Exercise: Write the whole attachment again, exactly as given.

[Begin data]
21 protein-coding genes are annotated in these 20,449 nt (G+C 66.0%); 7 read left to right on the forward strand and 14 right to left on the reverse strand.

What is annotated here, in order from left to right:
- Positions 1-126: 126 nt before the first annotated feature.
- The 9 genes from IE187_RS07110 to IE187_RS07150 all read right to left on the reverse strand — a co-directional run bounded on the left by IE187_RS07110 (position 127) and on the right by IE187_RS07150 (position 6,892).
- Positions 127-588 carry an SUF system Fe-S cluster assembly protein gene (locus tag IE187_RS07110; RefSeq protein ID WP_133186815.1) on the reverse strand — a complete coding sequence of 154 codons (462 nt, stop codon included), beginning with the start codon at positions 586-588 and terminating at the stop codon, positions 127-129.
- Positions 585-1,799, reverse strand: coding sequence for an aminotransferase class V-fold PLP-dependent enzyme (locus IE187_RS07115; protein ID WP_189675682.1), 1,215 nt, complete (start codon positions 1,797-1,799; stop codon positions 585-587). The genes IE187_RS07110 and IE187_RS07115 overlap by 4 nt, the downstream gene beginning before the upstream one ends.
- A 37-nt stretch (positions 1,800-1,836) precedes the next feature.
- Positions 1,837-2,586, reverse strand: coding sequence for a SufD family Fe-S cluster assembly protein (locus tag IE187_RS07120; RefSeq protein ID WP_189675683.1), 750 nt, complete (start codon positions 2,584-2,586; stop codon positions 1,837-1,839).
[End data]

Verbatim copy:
21 protein-coding genes are annotated in these 20,449 nt (G+C 66.0%); 7 read left to right on the forward strand and 14 right to left on the reverse strand.

What is annotated here, in order from left to right:
- Positions 1-126: 126 nt before the first annotated feature.
- The 9 genes from IE187_RS07110 to IE187_RS07150 all read right to left on the reverse strand — a co-directional run bounded on the left by IE187_RS07110 (position 127) and on the right by IE187_RS07150 (position 6,892).
- Positions 127-588 carry an SUF system Fe-S cluster assembly protein gene (locus tag IE187_RS07110; RefSeq protein ID WP_133186815.1) on the reverse strand — a complete coding sequence of 154 codons (462 nt, stop codon included), beginning with the start codon at positions 586-588 and terminating at the stop codon, positions 127-129.
- Positions 585-1,799, reverse strand: coding sequence for an aminotransferase class V-fold PLP-dependent enzyme (locus IE187_RS07115; protein ID WP_189675682.1), 1,215 nt, complete (start codon positions 1,797-1,799; stop codon positions 585-587). The genes IE187_RS07110 and IE187_RS07115 overlap by 4 nt, the downstream gene beginning before the upstream one ends.
- A 37-nt stretch (positions 1,800-1,836) precedes the next feature.
- Positions 1,837-2,586, reverse strand: coding sequence for a SufD family Fe-S cluster assembly protein (locus tag IE187_RS07120; RefSeq protein ID WP_189675683.1), 750 nt, complete (start codon positions 2,584-2,586; stop codon positions 1,837-1,839).